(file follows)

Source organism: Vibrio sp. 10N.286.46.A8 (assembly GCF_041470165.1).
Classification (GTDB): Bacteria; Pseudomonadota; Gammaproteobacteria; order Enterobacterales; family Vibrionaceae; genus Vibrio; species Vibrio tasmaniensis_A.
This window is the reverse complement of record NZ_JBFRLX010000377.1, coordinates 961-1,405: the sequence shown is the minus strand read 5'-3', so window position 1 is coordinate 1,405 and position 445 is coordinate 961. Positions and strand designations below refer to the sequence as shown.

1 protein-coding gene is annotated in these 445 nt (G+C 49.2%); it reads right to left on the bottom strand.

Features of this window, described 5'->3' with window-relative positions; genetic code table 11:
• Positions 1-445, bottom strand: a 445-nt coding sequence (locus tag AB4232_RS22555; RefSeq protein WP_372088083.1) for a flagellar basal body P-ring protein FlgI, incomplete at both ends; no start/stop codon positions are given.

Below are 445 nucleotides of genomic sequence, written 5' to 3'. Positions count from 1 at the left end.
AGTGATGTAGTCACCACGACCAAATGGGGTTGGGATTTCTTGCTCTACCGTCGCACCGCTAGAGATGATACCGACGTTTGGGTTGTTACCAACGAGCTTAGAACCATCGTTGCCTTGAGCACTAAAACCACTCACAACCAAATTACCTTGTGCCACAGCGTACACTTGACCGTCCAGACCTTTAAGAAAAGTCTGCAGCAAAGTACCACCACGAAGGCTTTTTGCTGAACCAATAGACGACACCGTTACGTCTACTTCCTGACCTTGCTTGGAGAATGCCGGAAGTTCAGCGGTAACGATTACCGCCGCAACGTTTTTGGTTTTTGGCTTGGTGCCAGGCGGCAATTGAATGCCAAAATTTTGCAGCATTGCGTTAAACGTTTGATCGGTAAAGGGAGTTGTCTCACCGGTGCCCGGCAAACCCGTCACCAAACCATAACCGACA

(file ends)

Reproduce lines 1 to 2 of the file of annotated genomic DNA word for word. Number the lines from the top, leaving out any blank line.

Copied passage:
Source organism: Vibrio sp. 10N.286.46.A8 (assembly GCF_041470165.1).
Classification (GTDB): Bacteria; Pseudomonadota; Gammaproteobacteria; order Enterobacterales; family Vibrionaceae; genus Vibrio; species Vibrio tasmaniensis_A.